What tablets are you on? Do you feel the CBT has helped you? Did anything trigger your phobia? Do you have any other anxiety problems too (and do you panic about being sick in public places)? Lots of questions
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missaphrodite
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#8
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#8
(Original post by lauri195)
That's why I called the post 'anorexia (not nervosa)' - I know I don't have the condition anorexia nervosa. I do definitely have the symptom anorexia (loss of appetite).

What tablets are you on? Do you feel the CBT has helped you? Did anything trigger your phobia? Do you have any other anxiety problems too (and do you panic about being sick in public places)? Lots of questions
Haha, that's okay.
I think back when I started panicking though, I lost my appetite because I constantly felt nauseous because I was so uptight and anxious, and it got to the stage where I refused to sit down and eat a meal because I felt trapped and thought I wouldn't be able to manage it all and I'd throw up (lol) so I began so survive on snacks. I think your stomach gradually begins to shrink and you get used to eating less, so it's natural that you lose your appetite- what I'm saying is, I don't think it's to do with your mental health.

I'm on Sertraline (anti depressants) which were prescribed for anxiety, which I always found a bit weird. Hoping to cut down on them soon. I started off on Prozac, but that made me feel extremely nauseous and really didn't help at all.
CBT has most definitely helped me- it changed my life I've been so inspired that I want to become a psychologist myself. I very rarely have panic attacks and if I do have them, 9 times out of 10 I can control them. And I've gone from being agoraphobic to being able to take a coach down to London so yes I would very much recommend it.
Yes I think my problems started from a fear of being sick in public, which I think is basically fear of embarrassment, fear of being disliked if you break it down. I don't know why I have such a phobia of being sick, it's actually ridiculous the lengths that I will go to try and stop myself, haha. (However I will say that recently I was actually sick through illness and it WASN'T that bad, it was horrible for a while when it was fresh in my mind, but even though it was in front of my boyfriend, it wasn't the nightmare I was expecting )

I've got to go now, but feel free to message me and maybe at a later point add me on msn, I'd love to talk to you.
Oh I do love telling my life story openly on TSR! :p:
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AnonyMatt
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#9
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#9
(Original post by lauri195)
I am curious because your definitions are the opposite of those I understand.

To the best of my knowledge, anorexia just describes a loss of appetite - regardless of cause. The fear of eating went hand in hand with loss of appetite, I have never denied myself food when I was hungry. I just don't get hungry any more.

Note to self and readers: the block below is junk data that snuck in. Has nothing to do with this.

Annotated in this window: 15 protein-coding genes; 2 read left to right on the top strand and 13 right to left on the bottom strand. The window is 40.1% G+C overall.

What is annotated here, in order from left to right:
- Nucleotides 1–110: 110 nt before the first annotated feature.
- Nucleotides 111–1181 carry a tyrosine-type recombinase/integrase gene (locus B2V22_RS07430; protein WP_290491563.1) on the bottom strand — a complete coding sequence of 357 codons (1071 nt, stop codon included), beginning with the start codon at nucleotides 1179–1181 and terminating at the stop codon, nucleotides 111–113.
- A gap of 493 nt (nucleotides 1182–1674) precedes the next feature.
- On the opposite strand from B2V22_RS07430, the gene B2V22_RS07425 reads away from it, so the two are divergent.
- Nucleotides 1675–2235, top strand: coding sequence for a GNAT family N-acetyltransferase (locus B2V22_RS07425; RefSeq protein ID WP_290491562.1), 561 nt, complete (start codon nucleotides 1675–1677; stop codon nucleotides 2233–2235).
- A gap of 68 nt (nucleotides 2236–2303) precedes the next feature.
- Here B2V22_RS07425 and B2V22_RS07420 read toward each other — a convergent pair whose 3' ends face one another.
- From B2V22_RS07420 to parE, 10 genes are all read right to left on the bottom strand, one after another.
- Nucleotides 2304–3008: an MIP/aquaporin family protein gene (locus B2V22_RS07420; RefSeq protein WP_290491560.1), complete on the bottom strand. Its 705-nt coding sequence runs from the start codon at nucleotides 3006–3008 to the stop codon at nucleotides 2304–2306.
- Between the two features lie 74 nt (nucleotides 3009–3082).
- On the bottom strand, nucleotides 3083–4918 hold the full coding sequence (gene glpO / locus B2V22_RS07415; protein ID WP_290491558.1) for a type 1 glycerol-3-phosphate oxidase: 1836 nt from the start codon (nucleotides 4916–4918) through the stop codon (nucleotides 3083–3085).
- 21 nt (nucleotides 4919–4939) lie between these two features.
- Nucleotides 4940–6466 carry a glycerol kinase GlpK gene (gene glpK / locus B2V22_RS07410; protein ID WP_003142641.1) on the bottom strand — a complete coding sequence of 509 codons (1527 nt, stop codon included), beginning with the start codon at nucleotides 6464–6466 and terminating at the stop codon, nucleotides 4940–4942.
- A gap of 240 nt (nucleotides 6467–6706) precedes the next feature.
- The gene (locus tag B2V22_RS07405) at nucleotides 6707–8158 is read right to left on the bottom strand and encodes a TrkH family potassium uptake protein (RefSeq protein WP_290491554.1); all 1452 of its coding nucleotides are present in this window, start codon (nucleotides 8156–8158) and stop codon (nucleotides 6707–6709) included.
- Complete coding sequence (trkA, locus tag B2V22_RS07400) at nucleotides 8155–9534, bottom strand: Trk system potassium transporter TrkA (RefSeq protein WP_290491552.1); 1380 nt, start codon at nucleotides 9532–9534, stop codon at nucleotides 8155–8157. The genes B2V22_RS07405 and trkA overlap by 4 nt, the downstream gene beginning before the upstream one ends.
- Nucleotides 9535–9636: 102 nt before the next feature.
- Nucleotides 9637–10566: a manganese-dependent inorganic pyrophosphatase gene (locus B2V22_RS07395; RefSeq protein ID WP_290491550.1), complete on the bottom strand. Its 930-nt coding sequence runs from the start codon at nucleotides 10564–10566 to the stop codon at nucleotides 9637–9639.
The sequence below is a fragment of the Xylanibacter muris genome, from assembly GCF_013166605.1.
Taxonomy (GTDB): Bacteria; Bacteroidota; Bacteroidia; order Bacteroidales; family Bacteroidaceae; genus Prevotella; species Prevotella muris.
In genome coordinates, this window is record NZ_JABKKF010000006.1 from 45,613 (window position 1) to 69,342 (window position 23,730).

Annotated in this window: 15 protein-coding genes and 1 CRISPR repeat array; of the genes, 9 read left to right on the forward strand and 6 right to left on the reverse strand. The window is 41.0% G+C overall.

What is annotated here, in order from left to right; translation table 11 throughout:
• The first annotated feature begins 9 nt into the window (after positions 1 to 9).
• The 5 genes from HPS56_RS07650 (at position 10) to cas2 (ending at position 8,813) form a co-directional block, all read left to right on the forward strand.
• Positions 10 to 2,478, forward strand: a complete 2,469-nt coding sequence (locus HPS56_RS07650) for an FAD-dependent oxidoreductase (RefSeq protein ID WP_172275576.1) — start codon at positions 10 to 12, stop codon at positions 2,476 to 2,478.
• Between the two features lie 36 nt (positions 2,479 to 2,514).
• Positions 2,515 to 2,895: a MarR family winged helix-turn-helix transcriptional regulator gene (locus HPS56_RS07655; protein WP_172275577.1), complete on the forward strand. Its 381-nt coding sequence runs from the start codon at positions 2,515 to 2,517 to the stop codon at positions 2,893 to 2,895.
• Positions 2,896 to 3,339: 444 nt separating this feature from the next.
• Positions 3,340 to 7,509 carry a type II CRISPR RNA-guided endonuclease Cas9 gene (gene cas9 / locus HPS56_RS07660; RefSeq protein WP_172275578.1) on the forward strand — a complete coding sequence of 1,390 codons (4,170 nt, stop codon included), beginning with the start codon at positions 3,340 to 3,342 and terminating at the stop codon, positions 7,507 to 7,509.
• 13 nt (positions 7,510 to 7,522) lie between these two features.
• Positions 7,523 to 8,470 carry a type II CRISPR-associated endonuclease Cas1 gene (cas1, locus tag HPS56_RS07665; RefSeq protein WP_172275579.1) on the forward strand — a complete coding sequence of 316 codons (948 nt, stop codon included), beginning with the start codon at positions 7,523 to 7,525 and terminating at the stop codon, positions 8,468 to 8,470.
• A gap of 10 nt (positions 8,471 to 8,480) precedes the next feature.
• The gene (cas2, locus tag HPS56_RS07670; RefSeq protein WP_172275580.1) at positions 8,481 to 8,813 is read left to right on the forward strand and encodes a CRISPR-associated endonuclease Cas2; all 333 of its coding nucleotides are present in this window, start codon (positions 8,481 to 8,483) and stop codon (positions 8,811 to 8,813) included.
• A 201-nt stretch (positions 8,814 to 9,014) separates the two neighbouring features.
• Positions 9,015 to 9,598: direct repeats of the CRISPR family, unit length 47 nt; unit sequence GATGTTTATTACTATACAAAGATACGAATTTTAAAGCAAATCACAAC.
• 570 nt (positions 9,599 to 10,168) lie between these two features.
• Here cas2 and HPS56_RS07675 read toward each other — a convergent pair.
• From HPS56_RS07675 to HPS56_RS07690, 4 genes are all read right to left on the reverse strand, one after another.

Anorexia nervosa, on the other hand (as classified by the DSM) has to by definition involve body image or a fear of gaining weight, and I don't have body image problems.
You don't need to have problems with body image or gaining weight to be diagnosed with anorexia, it's just a typical observation.

You have an irrational fear of eating.

I didn't say you had anorexia nervosa, but the symptoms you think are just the symptom of anorexia, are actually symptons of anorexia nervosa.

Your 'anorexia' comes from your lack of eating. It happens to everyone.

For what it's worth, I don't agree with the DSM. I think that body image problems and a fear of gaining weight should be part of the diagnostic criteria. I think 'refusal to gain or maintain a certain weight' is part of the criteria, but 'refusal to eat' comes under this (when it shouldn't). There are some people diagnosed with anorexia nervosa that would like to gain weight and be healthy, but they've got food phobias that aren't related to weight. There's a documentary about a boy with 'anorexia nervosa', which I was really keen to watch because they're rare and I'm interested, but he had a fear of eating after 6pm because he thought he would choke in his sleep. I was disappointed!
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lauri195
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#10
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#10
(Original post by missaphrodite)
Haha, that's okay.
I think back when I started panicking though, I lost my appetite because I constantly felt nauseous because I was so uptight and anxious, and it got to the stage where I refused to sit down and eat a meal because I felt trapped and thought I wouldn't be able to manage it all and I'd throw up (lol) so I began so survive on snacks. I think your stomach gradually begins to shrink and you get used to eating less, so it's natural that you lose your appetite- what I'm saying is, I don't think it's to do with your mental health.

I'm on Sertraline (anti depressants) which were prescribed for anxiety, which I always found a bit weird. Hoping to cut down on them soon. I started off on Prozac, but that made me feel extremely nauseous and really didn't help at all.